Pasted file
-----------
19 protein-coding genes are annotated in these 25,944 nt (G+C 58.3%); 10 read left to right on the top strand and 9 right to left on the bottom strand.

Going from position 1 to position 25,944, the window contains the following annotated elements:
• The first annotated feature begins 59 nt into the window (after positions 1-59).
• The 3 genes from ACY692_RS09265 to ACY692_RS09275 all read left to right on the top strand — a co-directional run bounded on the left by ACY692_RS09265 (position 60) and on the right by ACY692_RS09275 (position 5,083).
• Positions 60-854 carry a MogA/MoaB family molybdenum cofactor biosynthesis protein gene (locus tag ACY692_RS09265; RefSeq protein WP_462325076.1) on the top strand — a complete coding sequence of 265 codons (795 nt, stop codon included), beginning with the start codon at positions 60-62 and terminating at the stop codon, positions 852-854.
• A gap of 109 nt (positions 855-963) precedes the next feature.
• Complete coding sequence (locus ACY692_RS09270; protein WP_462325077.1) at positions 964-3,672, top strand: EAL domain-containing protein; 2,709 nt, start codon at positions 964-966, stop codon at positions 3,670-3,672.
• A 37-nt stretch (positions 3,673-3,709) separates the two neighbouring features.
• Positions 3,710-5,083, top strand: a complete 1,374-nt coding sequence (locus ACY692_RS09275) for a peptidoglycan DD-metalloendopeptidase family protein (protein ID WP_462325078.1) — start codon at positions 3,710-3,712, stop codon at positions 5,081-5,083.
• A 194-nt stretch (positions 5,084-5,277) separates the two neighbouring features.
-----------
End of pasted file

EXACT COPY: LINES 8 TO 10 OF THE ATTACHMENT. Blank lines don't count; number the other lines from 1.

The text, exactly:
• A 37-nt stretch (positions 3,673-3,709) separates the two neighbouring features.
• Positions 3,710-5,083, top strand: a complete 1,374-nt coding sequence (locus ACY692_RS09275) for a peptidoglycan DD-metalloendopeptidase family protein (protein ID WP_462325078.1) — start codon at positions 3,710-3,712, stop codon at positions 5,081-5,083.
• A 194-nt stretch (positions 5,084-5,277) separates the two neighbouring features.